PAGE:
Delayed reporting of workplace injuries can raise comp claim costs up to 51%Reprints
Employers can help reduce their workers compensation claim costs by encouraging injured employees to report workplace accidents as soon as possible, but they also should not have rules that punish workers for reporting claims late.
Experts say strict reporting deadlines can cause workers to hide their injuries, allowing an untreated condition to worsen or encouraging workers to hire an attorney to avoid repercussions because they delayed reporting they were hurt.
“You don't want injured workers to feel like they somehow have to hide if an injury occurred because they for some reason missed this mandatory reporting period,” said Eddy Canavan, vice president of workers compensation practice and compliance at third-party administrator Sedgwick Claims Management Services Inc. in Riverside, California.
A study by the National Council on Compensation Insurance Inc. released last month showed that delayed injury reporting can increase comp claim costs up to 51%.
Median costs for occupational injuries were the lowest, $13,120, for claims reported within two weeks and were higher for claims brought two weeks or longer after an accident, according to NCCI's analysis of 2010 and 2011 data, the latest available. Claims made the day of an accident often involve serious injuries that require immediate medical care and insurer notification, NCCI said.
John Robertson, director and senior actuary at NCCI in Boca Raton, said lower costs for claims reported within two weeks of an accident likely reflect less severe injuries that don't heal on their own.
“It might not be immediately obvious that there is an injury that should get medical attention,” Mr. Robertson said.
Costs may spike a few weeks after an accident because injured workers are more likely to seek attorney assistance with their workers comp claim then, he said.
Attorneys were involved in 12.8% of claims made the day of an accident, rising to 31.7% for claims made four weeks or more later, according to NCCI data.
Glen Pitruzzello, vice president of workers' compensation and group benefits claim practices at Hartford Financial Services Group Inc. in Hartford, Connecticut, completed a study in 2000 with findings similar to NCCI's and agreed that claims that are reported within 24 hours tend to be more severe.
“A more expensive claim — one that is a little more significant and has much more definition around when and where it occurred in the workplace — begets a more immediate report to the insurance carrier,” Mr. Pitruzzello said.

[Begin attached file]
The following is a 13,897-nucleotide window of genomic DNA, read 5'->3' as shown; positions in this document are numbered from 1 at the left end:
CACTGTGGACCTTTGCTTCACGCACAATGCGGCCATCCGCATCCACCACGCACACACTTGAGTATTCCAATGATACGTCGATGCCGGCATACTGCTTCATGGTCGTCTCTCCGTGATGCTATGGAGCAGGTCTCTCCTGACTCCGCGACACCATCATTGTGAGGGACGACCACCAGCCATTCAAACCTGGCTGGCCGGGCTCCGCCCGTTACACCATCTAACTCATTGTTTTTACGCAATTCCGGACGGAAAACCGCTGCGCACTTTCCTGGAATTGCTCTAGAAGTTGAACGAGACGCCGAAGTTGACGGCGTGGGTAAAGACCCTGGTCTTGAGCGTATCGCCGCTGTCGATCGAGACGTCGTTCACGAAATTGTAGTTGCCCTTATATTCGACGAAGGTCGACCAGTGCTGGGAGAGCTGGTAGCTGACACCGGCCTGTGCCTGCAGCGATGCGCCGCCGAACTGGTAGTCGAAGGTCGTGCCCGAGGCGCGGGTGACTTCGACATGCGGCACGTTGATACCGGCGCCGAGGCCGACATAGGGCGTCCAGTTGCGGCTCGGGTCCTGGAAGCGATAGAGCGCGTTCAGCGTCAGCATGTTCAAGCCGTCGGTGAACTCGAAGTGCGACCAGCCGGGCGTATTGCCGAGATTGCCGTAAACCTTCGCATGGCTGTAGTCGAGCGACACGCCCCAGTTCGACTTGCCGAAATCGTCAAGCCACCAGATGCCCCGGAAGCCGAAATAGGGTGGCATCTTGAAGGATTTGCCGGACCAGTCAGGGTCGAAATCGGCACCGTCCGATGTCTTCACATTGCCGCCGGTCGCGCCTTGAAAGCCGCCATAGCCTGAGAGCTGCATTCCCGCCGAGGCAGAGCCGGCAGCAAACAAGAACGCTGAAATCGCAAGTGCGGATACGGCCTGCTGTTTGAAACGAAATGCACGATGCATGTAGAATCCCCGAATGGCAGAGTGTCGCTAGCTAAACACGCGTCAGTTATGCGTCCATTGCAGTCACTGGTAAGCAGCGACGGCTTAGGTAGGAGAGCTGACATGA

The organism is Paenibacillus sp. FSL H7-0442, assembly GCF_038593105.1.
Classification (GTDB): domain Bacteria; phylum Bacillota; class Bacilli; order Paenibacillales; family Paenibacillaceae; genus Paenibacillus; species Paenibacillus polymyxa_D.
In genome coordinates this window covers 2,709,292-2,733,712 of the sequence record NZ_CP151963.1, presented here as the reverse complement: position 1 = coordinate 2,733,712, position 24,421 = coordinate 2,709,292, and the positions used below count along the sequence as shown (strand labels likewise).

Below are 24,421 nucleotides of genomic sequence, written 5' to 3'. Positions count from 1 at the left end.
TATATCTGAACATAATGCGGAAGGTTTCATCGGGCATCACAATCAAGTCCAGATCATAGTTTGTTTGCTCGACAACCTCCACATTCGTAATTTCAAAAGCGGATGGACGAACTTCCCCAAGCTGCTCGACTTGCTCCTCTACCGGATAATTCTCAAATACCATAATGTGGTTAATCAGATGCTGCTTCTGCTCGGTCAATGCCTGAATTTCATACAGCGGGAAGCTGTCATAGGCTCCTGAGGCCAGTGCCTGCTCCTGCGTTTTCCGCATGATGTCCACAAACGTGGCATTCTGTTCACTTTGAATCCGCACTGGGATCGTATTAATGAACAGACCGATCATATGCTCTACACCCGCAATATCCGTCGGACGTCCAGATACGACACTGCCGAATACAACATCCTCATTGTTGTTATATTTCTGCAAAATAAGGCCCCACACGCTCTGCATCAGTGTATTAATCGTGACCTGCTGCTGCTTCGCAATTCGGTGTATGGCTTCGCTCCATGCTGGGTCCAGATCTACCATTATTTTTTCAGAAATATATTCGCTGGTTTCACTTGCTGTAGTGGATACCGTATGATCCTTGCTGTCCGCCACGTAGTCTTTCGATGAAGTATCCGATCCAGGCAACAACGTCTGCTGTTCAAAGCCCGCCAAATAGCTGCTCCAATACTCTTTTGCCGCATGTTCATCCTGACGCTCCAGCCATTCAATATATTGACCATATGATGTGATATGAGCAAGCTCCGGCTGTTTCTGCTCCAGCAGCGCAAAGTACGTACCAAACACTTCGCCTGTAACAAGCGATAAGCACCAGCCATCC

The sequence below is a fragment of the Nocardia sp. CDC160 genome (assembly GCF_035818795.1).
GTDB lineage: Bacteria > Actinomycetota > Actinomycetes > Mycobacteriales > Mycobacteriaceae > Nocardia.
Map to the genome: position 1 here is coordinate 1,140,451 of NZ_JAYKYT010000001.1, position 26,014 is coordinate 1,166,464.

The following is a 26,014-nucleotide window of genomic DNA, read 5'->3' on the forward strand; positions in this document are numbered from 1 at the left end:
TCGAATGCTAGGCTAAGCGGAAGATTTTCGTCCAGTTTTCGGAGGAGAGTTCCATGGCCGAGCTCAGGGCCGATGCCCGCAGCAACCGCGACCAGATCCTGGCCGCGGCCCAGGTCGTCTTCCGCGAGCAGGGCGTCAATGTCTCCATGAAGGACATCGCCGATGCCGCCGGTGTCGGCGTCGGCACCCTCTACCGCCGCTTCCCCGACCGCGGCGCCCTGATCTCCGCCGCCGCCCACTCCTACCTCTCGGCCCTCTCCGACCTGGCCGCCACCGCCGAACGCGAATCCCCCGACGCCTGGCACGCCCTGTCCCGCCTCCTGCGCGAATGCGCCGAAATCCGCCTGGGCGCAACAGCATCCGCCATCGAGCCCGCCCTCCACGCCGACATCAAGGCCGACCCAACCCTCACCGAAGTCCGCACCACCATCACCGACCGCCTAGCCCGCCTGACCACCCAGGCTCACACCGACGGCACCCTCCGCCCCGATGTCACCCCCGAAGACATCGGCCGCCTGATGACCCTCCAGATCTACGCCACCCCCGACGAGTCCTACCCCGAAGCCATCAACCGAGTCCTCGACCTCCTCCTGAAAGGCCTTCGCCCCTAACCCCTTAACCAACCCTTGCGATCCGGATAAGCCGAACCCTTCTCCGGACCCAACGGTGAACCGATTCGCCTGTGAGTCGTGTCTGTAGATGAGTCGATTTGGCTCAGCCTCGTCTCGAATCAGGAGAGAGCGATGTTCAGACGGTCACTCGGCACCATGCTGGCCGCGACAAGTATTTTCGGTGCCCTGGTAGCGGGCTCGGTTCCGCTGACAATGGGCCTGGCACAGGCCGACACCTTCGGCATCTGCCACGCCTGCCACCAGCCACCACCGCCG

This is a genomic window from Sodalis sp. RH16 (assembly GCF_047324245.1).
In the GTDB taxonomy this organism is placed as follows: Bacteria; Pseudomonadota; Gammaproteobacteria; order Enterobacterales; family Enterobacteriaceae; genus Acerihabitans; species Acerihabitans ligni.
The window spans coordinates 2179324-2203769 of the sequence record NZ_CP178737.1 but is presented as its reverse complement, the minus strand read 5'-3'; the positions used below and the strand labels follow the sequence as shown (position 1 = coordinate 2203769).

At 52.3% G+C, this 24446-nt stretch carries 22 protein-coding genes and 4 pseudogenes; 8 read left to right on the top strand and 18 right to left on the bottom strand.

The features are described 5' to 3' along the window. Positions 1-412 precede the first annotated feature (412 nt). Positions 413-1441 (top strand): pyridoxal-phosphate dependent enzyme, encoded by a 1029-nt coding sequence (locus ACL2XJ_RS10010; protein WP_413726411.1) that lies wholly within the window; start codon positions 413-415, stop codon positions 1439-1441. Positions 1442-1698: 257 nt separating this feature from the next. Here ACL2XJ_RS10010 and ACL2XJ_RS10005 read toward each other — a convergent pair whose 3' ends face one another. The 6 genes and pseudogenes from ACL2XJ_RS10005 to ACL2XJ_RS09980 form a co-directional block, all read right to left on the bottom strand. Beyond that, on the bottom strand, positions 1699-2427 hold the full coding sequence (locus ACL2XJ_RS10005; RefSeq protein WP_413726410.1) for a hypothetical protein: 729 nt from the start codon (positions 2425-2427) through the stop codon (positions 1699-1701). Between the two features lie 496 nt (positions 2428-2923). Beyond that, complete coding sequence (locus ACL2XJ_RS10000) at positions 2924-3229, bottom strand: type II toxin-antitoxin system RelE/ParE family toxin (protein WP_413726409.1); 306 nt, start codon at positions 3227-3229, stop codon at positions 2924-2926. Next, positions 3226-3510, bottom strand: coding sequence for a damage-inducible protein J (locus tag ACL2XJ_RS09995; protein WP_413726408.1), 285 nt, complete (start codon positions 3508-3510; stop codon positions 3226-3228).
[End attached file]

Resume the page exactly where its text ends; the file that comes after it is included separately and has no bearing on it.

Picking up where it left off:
Early reporting allows employers to better investigate by collecting evidence and interviewing witnesses soon after it happens, Sedgwick's Mr. Canavan said. Fast reporting also allows employers to help injured workers understand the process, such as how they will receive medical care and wage replacement payments, and alleviate fears that could lead them to hire an attorney, he said.
“You're easing their concerns,” Mr. Canavan said. “You're letting them know that somebody cares about them.”
Workers may wait to report seemingly minor sprains, strains or other injuries in the hope they will heal on their own, said Pamela F. Ferrandino, New York-based national casualty practice leader of placement at Willis North America Inc.
Encouraging employees to report such injuries as soon as possible to their supervisor can keep them from developing into costlier claims that, for example, could require surgery instead of physical therapy, she said.
“Any reporting delays inhibit our ability to start the employee on the road to recovery and may allow a minor injury to fester and become a serious and costly problem,” Jim Wucherpfen-nig, vice president of workers compensation at insurer Travelers Cos. Inc., said in a statement to Business Insurance.
Experts say reporting an injury within the first 24 to 48 hours after a workplace accident is optimal to help keep workers comp costs down.
While early reporting is best to manage workers comp costs, experts say employers should avoid being punitive in their reporting policies, which could backfire if an employee feels they could face repercussions for missing a reporting deadline.
Tom Ryan, workers compensation market research leader of Marsh L.L.C.'s Workers' Compensation Center of Excellence in New York, said employers should discuss and encourage early reporting with employees and investigate ways to reduce lag time for claims that appear weeks after an accident.
“If there are cases that do, in fact, go beyond that period of time, address those case by case,” he said.
Mr. Ryan said there also are situations where an injured worker reports an accident quickly, but the supervisor waits several days to report it if the injury did not appear to be severe or the worker was treated by an in-house occupational health clinic.
He and Sedgwick's Mr. Canavan said employers should tell their TPA or insurer about such incidents in a “report-only” format, which alerts them to an accident without turning it into a formal comp claim. They say doing so can help claims handlers prepare to manage a potential claim, even if an injury is minor. “We really encourage our clients to report their claims, even as just an incident, because at least we have it on record,” Mr. Canavan said.